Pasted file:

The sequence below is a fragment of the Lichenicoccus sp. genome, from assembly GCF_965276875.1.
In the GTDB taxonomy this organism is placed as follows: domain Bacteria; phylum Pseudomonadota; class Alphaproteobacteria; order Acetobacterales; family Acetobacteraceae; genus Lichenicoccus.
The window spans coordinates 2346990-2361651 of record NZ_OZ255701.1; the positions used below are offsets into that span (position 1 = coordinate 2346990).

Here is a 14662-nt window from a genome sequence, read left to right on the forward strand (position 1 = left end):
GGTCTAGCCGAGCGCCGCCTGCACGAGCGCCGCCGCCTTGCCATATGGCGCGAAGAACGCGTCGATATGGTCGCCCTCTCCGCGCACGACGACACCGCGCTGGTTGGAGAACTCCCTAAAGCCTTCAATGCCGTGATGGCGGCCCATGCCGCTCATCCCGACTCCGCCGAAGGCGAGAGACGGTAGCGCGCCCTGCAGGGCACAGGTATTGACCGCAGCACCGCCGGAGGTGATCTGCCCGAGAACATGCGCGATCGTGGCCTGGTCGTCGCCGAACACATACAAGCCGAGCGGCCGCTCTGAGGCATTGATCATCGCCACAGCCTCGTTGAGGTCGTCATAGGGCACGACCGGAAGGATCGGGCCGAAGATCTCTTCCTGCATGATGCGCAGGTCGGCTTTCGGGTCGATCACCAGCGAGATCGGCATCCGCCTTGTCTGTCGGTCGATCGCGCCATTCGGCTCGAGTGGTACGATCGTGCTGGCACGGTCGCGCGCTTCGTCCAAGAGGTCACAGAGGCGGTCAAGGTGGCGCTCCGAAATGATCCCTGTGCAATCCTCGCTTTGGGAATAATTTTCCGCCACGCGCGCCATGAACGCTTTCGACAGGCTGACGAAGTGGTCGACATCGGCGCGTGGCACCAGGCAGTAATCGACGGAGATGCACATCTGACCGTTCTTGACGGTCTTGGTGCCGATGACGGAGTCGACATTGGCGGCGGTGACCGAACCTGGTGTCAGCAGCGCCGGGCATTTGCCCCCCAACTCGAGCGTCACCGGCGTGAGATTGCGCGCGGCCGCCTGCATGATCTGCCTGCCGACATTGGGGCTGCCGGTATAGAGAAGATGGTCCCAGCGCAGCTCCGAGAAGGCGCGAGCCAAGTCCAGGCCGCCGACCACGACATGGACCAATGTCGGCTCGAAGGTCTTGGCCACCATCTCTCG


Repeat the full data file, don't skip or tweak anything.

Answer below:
The sequence below is a fragment of the Lichenicoccus sp. genome, from assembly GCF_965276875.1.
In the GTDB taxonomy this organism is placed as follows: domain Bacteria; phylum Pseudomonadota; class Alphaproteobacteria; order Acetobacterales; family Acetobacteraceae; genus Lichenicoccus.
The window spans coordinates 2346990-2361651 of record NZ_OZ255701.1; the positions used below are offsets into that span (position 1 = coordinate 2346990).

Here is a 14662-nt window from a genome sequence, read left to right on the forward strand (position 1 = left end):
GGTCTAGCCGAGCGCCGCCTGCACGAGCGCCGCCGCCTTGCCATATGGCGCGAAGAACGCGTCGATATGGTCGCCCTCTCCGCGCACGACGACACCGCGCTGGTTGGAGAACTCCCTAAAGCCTTCAATGCCGTGATGGCGGCCCATGCCGCTCATCCCGACTCCGCCGAAGGCGAGAGACGGTAGCGCGCCCTGCAGGGCACAGGTATTGACCGCAGCACCGCCGGAGGTGATCTGCCCGAGAACATGCGCGATCGTGGCCTGGTCGTCGCCGAACACATACAAGCCGAGCGGCCGCTCTGAGGCATTGATCATCGCCACAGCCTCGTTGAGGTCGTCATAGGGCACGACCGGAAGGATCGGGCCGAAGATCTCTTCCTGCATGATGCGCAGGTCGGCTTTCGGGTCGATCACCAGCGAGATCGGCATCCGCCTTGTCTGTCGGTCGATCGCGCCATTCGGCTCGAGTGGTACGATCGTGCTGGCACGGTCGCGCGCTTCGTCCAAGAGGTCACAGAGGCGGTCAAGGTGGCGCTCCGAAATGATCCCTGTGCAATCCTCGCTTTGGGAATAATTTTCCGCCACGCGCGCCATGAACGCTTTCGACAGGCTGACGAAGTGGTCGACATCGGCGCGTGGCACCAGGCAGTAATCGACGGAGATGCACATCTGACCGTTCTTGACGGTCTTGGTGCCGATGACGGAGTCGACATTGGCGGCGGTGACCGAACCTGGTGTCAGCAGCGCCGGGCATTTGCCCCCCAACTCGAGCGTCACCGGCGTGAGATTGCGCGCGGCCGCCTGCATGATCTGCCTGCCGACATTGGGGCTGCCGGTATAGAGAAGATGGTCCCAGCGCAGCTCCGAGAAGGCGCGAGCCAAGTCCAGGCCGCCGACCACGACATGGACCAATGTCGGCTCGAAGGTCTTGGCCACCATCTCTCG